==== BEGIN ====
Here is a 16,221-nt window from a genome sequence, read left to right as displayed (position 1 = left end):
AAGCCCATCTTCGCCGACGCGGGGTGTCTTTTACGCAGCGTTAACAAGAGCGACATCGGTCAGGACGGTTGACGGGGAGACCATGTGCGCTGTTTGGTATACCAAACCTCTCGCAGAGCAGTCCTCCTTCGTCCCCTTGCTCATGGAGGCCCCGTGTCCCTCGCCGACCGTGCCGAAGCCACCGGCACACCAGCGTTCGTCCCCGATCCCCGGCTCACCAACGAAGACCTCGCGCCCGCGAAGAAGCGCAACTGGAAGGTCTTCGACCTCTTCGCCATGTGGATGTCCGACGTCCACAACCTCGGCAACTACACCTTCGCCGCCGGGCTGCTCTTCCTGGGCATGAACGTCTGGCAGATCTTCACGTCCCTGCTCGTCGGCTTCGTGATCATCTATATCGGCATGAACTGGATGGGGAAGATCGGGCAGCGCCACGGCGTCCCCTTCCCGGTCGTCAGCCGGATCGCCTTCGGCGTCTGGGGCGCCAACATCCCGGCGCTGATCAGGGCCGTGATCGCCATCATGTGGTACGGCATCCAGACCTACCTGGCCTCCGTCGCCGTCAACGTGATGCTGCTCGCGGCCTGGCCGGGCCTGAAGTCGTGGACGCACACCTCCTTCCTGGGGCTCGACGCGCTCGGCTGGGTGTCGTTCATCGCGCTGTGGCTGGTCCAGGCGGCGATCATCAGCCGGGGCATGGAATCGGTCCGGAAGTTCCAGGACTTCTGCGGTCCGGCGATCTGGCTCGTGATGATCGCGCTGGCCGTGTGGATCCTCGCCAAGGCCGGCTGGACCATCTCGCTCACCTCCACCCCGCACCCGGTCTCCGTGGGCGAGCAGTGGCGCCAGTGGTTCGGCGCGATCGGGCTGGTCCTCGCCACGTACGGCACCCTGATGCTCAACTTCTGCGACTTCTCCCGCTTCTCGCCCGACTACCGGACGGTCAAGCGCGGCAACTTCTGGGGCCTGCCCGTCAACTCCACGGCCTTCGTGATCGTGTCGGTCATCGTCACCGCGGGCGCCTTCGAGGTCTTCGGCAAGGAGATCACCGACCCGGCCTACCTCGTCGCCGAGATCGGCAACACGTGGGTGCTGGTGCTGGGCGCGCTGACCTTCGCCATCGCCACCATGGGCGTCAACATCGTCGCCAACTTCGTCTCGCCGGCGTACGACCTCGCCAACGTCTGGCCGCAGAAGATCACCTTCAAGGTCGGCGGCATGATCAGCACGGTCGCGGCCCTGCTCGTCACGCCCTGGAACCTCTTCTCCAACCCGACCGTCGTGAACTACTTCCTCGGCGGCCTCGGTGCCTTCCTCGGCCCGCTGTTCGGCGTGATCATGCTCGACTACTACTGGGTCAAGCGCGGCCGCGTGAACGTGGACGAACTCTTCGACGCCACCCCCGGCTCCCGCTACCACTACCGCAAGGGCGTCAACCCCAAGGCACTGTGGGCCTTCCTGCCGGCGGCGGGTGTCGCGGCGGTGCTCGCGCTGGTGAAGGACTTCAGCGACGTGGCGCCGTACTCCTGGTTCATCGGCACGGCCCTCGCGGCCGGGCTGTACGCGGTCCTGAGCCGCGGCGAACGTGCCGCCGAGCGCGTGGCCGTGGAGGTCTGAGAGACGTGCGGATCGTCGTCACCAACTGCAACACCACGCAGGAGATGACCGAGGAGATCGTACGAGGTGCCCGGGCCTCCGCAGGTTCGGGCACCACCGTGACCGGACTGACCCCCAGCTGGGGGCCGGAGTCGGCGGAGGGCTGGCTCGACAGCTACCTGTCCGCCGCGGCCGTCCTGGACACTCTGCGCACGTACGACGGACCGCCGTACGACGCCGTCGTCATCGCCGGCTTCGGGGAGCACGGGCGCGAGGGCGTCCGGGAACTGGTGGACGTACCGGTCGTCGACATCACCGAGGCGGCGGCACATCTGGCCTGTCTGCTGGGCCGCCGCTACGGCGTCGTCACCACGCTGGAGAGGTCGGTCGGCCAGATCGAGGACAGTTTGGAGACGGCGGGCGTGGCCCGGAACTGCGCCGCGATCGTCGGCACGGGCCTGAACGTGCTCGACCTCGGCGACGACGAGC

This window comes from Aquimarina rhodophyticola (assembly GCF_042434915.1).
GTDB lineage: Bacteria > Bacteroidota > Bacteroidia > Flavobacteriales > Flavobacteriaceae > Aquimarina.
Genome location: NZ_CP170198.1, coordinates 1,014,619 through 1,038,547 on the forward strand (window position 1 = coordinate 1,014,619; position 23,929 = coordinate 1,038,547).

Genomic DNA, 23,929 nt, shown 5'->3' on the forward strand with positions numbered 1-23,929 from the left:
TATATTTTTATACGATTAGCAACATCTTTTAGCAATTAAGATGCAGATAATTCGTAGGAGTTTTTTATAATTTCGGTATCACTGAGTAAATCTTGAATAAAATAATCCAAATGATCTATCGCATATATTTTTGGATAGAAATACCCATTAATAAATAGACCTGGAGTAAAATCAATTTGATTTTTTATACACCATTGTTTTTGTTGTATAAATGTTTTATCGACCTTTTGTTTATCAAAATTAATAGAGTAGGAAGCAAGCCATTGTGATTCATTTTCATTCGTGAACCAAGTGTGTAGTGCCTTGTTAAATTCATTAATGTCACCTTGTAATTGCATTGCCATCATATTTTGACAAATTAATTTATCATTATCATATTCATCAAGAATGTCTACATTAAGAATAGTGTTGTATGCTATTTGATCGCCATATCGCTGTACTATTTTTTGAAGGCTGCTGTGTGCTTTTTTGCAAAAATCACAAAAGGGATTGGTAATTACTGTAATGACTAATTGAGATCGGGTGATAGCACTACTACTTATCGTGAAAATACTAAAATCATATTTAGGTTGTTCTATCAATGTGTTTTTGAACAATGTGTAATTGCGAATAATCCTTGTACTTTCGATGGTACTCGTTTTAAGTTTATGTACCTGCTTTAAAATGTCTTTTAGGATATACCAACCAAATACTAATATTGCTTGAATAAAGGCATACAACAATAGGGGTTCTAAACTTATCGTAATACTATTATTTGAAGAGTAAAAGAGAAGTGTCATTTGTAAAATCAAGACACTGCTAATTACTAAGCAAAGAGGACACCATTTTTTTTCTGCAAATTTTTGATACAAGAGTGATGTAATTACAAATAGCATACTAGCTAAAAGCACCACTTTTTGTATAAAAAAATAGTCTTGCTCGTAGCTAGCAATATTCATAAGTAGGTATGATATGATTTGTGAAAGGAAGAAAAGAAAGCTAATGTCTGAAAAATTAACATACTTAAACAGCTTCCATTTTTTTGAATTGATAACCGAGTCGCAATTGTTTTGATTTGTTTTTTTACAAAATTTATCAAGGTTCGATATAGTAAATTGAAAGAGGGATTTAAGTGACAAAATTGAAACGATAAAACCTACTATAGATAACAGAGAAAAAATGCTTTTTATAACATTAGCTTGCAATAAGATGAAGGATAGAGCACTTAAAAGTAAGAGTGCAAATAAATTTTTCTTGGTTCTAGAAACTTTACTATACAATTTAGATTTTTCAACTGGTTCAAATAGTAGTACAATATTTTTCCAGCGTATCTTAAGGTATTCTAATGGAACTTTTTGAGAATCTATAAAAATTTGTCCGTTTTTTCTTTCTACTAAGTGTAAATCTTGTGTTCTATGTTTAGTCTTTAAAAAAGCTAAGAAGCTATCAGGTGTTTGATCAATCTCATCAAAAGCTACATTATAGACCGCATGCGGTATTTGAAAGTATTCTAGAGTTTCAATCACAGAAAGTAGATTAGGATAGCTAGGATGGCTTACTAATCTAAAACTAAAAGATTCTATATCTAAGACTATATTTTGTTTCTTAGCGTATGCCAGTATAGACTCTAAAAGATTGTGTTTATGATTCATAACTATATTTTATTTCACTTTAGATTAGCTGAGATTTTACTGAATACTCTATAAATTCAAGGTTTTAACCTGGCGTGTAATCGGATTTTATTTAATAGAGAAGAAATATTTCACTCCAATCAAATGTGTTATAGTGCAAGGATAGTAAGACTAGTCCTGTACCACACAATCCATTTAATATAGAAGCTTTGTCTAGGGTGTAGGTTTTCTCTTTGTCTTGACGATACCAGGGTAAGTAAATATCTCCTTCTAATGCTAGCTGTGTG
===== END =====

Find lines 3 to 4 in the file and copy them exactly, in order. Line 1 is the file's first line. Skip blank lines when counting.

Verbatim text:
This window comes from Aquimarina rhodophyticola (assembly GCF_042434915.1).
GTDB lineage: Bacteria > Bacteroidota > Bacteroidia > Flavobacteriales > Flavobacteriaceae > Aquimarina.